Not everything about the two camps is opposed – mostly importantly both are interested in creating a healthier economy and differ chiefly in their means for doing so. If the debate could be exorcised of its ideological demons we could even see similarities in the differences, in particular that:
- The argument between the relative merits of ensuring reasonable wages versus ensuring that businesses can afford to hire implies a shared belief that there exists a trade-off between unemployment and fair pay, and
- Changes in the number of jobs available will affect the unemployment rate, and therefore that the unemployed will be ready and willing to work if work was available.
This ideal of the ready and willing to work unemployed person is more or less consistent with the formal definition of ‘unemployment’ used in government statistical releases. Only those actively looking for work are considered unemployed. Those who are not interested in working are not part of the labour force and not counted. Those who might take a job if offered but are not actively searching are considered ‘discouraged workers’, and also not counted. Those who are gaming the system to receive welfare payments but are not truly looking for work appear as statistical anomalies – they are counted in the unemployment rate, and they are without employment, but they are not part of the narrow “buffer stock of unemployed workers” that comprises the official definition, or the people whose jobs are assumed to be created or destroyed by minimum wage regulation.
The “buffer stock of unemployed workers” is the neat and tidy little explanation of what happens when policy decisions create unemployment through diminished investment. The idea is that those left unemployed by contractionary policy will create a pool of workers ready to draw upon when signs of slowing growth call for expansionary policy. Like all neat and tidy models of human behaviour, it fails to capture the messy detail of reality. As anyone who has spent longer than they would like out of work can tell you: being unemployed sucks. The longer the period spent unemployed, the harder it becomes to find work. Employers prefer to hire people who are already working. Long gaps in the resume look suspicious. There is an emotional cost to being unemployed which eventually discourages many from looking for work at all (which makes them somewhat difficult to place in the traditional labour force classification). These social costs of unemployment can be severely problematic to the “buffer stock” that contractionary policy presumes to create.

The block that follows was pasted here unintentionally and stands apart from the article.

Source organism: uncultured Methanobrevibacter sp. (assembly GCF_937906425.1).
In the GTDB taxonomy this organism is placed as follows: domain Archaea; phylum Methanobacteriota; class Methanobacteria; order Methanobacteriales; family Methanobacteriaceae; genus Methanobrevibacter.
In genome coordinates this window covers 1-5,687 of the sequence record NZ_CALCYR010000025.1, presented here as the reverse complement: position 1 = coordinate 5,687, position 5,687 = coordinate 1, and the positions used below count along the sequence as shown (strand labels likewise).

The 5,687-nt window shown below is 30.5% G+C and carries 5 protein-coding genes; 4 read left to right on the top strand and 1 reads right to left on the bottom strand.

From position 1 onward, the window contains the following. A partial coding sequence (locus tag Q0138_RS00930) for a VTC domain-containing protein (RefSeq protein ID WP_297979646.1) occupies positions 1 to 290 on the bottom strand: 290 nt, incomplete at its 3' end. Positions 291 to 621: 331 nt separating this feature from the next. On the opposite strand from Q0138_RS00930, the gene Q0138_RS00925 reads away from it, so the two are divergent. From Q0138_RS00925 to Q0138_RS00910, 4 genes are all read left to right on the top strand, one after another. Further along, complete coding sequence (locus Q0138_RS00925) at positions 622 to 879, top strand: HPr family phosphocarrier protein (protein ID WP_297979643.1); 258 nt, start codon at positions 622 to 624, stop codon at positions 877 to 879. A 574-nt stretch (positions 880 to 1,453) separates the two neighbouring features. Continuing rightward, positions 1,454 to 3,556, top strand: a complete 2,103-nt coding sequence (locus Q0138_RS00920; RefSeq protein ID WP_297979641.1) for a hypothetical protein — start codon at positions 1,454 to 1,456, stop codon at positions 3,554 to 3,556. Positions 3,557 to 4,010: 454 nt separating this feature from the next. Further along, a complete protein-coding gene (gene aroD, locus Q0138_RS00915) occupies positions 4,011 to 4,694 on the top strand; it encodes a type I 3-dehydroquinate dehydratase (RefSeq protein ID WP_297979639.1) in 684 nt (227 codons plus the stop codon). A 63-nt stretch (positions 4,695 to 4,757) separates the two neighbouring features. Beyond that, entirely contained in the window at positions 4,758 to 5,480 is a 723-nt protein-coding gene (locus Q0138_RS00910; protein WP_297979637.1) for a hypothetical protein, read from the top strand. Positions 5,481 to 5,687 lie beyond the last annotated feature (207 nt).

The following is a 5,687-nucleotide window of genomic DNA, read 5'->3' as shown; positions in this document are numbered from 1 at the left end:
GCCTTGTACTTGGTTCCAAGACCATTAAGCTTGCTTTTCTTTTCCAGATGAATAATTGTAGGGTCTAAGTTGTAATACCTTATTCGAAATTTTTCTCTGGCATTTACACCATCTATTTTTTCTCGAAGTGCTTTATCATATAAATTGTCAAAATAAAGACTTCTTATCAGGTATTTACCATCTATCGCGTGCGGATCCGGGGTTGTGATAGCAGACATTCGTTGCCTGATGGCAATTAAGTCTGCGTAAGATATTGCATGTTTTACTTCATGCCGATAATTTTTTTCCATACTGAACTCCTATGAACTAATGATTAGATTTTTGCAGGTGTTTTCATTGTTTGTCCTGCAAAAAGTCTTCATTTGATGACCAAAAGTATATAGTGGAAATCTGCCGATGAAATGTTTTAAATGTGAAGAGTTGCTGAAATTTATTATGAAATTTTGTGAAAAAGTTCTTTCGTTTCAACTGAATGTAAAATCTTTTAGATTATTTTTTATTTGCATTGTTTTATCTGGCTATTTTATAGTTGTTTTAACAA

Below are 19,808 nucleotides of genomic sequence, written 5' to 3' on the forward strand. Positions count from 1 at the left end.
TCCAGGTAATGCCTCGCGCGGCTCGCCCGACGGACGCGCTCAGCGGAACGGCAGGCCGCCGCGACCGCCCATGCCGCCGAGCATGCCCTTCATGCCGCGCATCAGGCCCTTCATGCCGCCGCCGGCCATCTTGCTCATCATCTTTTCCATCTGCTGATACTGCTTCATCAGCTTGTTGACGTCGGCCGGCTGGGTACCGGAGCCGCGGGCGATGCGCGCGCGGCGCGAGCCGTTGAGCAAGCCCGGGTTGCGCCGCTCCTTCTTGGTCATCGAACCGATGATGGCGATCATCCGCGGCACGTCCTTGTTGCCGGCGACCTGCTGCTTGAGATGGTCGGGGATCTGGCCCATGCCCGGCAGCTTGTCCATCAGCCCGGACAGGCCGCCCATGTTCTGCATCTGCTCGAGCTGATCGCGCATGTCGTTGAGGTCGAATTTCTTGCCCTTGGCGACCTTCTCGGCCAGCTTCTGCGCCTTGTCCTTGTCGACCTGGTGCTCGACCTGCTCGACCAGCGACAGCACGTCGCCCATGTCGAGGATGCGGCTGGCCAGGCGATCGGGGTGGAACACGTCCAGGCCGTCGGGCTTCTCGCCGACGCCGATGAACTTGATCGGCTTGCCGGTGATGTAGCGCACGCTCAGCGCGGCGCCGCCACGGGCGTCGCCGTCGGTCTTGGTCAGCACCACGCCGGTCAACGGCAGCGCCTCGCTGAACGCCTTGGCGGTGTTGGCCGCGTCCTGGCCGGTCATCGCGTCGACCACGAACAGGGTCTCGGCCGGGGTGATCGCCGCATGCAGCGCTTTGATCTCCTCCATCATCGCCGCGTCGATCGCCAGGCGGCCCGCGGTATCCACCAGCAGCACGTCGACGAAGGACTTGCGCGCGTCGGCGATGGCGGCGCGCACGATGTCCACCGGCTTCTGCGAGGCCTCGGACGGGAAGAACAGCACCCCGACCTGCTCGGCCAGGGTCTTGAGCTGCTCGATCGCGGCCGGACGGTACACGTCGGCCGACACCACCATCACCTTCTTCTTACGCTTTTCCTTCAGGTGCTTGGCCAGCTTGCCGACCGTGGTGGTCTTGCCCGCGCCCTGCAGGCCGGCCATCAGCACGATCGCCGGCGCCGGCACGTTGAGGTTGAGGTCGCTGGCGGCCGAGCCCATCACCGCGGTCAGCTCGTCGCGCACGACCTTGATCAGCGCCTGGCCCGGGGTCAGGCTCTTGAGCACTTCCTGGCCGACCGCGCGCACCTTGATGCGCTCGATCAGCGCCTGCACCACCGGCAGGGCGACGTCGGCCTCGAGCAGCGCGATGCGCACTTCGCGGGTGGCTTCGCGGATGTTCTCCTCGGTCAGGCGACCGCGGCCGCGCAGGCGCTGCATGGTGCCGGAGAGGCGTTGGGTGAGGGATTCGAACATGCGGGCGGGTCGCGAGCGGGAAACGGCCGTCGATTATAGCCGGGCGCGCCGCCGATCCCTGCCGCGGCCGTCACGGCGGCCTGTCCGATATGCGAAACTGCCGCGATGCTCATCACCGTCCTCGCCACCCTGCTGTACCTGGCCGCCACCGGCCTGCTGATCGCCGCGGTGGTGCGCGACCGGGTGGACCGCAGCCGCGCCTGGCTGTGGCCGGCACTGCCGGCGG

The Job Guarantee
This is all we need to know to understand how we can begin to build a real solution. We know that the government is the monopoly supplier of net savings and can supply savings in unlimited quantities constrained only by inflation. We know that the private demand for savings manifests as lost private income, and lost jobs, but we can’t precisely measure it. We know that the government tries to create a buffer stock of unemployed people to support expansion when the time is right. We know that the social costs of unemployment make the transitions much less fluid in reality. With these understandings we are finally able to reframe the problem it the full undiluted context of the wider economy: what can the government do to simultaneously eliminate the social problems associated with unemployment, fulfil the private demand for savings, allow mutually beneficial employment arrangements at low wages, prevent anyone being forced to work for an unfair wage, and do it all quickly and responsively enough to avoid these problems getting out of control?
It’s easy: hire them. Instead of creating a buffer stock of unemployed workers, create a buffer stock of employed workers by giving the government the role of employer of last resort. Guarantee a job for all citizens, paying a basic liveable wage indexed to inflation, up to 40 hours per week. The guaranteed wage could effectively replace the minimum wage, because no one could be forced to work below it, though anyone could choose to work for a private firm at less than this rate if they felt it was worthwhile experience. There would be a similar flooring effect on working conditions for those on low wages. In slow economic periods the government payroll would automatically expand as people who could not find work in the private sector transfer to the public sector, expanding the deficit and creating new net savings. Once the private demand for savings has been satisfied, consumption and investment resume, and the private sector starts competing for labour. This will drive up wages, creating incentives to leave the minimally paying government job, shrinking the government payroll and deficit in the process. These twin behaviours make it a kind of automatic stabiliser – a policy which activates automatically to set in motion stabilising effects on the economy.
It doesn’t have to be useful work – it might be better if it’s not, if you’re afraid of crowding out private business. Those who need a lot of time off to find a new job in their field could work for only part of the week and still earn more than they would have received on welfare payments. Welfare payments would still be available for those with genuine disabilities or other barriers to work, and the scope for gaming the system would be drastically reduced. The programme would have no relative wage effects in the private sector – that is, it would not create upwards price pressure on other wages – because the expenditure on the programme reflects only the private demand for savings, not consumption. On the other hand, it would allow workers who are already at low wages to bargain for higher pay with their employer without fear of losing their job and being unable to pay the bills, since an alternative income stream is always available.